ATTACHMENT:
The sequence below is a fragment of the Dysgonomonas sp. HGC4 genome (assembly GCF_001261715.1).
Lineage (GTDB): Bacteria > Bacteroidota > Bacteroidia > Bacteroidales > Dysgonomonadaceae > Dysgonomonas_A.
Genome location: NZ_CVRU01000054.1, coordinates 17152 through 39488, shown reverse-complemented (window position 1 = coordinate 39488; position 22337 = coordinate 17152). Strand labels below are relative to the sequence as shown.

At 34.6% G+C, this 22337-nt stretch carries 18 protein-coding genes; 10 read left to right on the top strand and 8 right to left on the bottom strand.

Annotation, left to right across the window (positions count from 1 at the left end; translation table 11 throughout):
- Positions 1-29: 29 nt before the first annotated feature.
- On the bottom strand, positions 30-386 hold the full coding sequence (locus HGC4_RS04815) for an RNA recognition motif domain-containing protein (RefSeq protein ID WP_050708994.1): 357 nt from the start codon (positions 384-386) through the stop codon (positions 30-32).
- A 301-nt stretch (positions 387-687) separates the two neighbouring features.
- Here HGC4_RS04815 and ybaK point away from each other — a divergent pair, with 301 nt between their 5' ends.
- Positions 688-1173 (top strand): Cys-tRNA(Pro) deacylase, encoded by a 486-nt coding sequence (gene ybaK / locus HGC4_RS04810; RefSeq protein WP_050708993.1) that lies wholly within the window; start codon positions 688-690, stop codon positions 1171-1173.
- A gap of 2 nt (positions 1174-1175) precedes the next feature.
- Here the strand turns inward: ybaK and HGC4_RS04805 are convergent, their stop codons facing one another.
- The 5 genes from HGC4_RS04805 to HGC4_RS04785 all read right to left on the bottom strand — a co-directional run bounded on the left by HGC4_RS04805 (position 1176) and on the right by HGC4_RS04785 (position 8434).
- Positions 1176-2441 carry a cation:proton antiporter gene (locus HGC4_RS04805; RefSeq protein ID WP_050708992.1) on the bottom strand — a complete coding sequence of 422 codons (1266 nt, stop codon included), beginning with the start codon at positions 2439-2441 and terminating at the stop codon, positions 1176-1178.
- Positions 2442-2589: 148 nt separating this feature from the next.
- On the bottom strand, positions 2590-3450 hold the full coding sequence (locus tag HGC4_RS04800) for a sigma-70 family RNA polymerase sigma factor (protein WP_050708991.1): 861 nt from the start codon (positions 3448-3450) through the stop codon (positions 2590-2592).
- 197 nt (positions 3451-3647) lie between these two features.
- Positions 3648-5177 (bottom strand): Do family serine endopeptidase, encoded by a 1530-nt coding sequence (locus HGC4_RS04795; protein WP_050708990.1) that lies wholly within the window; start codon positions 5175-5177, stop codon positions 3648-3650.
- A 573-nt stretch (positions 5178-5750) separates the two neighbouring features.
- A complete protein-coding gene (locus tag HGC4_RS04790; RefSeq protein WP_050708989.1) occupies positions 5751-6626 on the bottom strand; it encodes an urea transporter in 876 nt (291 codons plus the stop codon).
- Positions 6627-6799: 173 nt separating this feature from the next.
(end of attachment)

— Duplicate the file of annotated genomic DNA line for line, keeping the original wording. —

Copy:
The sequence below is a fragment of the Dysgonomonas sp. HGC4 genome (assembly GCF_001261715.1).
Lineage (GTDB): Bacteria > Bacteroidota > Bacteroidia > Bacteroidales > Dysgonomonadaceae > Dysgonomonas_A.
Genome location: NZ_CVRU01000054.1, coordinates 17152 through 39488, shown reverse-complemented (window position 1 = coordinate 39488; position 22337 = coordinate 17152). Strand labels below are relative to the sequence as shown.

At 34.6% G+C, this 22337-nt stretch carries 18 protein-coding genes; 10 read left to right on the top strand and 8 right to left on the bottom strand.

Annotation, left to right across the window (positions count from 1 at the left end; translation table 11 throughout):
- Positions 1-29: 29 nt before the first annotated feature.
- On the bottom strand, positions 30-386 hold the full coding sequence (locus HGC4_RS04815) for an RNA recognition motif domain-containing protein (RefSeq protein ID WP_050708994.1): 357 nt from the start codon (positions 384-386) through the stop codon (positions 30-32).
- A 301-nt stretch (positions 387-687) separates the two neighbouring features.
- Here HGC4_RS04815 and ybaK point away from each other — a divergent pair, with 301 nt between their 5' ends.
- Positions 688-1173 (top strand): Cys-tRNA(Pro) deacylase, encoded by a 486-nt coding sequence (gene ybaK / locus HGC4_RS04810; RefSeq protein WP_050708993.1) that lies wholly within the window; start codon positions 688-690, stop codon positions 1171-1173.
- A gap of 2 nt (positions 1174-1175) precedes the next feature.
- Here the strand turns inward: ybaK and HGC4_RS04805 are convergent, their stop codons facing one another.
- The 5 genes from HGC4_RS04805 to HGC4_RS04785 all read right to left on the bottom strand — a co-directional run bounded on the left by HGC4_RS04805 (position 1176) and on the right by HGC4_RS04785 (position 8434).
- Positions 1176-2441 carry a cation:proton antiporter gene (locus HGC4_RS04805; RefSeq protein ID WP_050708992.1) on the bottom strand — a complete coding sequence of 422 codons (1266 nt, stop codon included), beginning with the start codon at positions 2439-2441 and terminating at the stop codon, positions 1176-1178.
- Positions 2442-2589: 148 nt separating this feature from the next.
- On the bottom strand, positions 2590-3450 hold the full coding sequence (locus tag HGC4_RS04800) for a sigma-70 family RNA polymerase sigma factor (protein WP_050708991.1): 861 nt from the start codon (positions 3448-3450) through the stop codon (positions 2590-2592).
- 197 nt (positions 3451-3647) lie between these two features.
- Positions 3648-5177 (bottom strand): Do family serine endopeptidase, encoded by a 1530-nt coding sequence (locus HGC4_RS04795; protein WP_050708990.1) that lies wholly within the window; start codon positions 5175-5177, stop codon positions 3648-3650.
- A 573-nt stretch (positions 5178-5750) separates the two neighbouring features.
- A complete protein-coding gene (locus tag HGC4_RS04790; RefSeq protein WP_050708989.1) occupies positions 5751-6626 on the bottom strand; it encodes an urea transporter in 876 nt (291 codons plus the stop codon).
- Positions 6627-6799: 173 nt separating this feature from the next.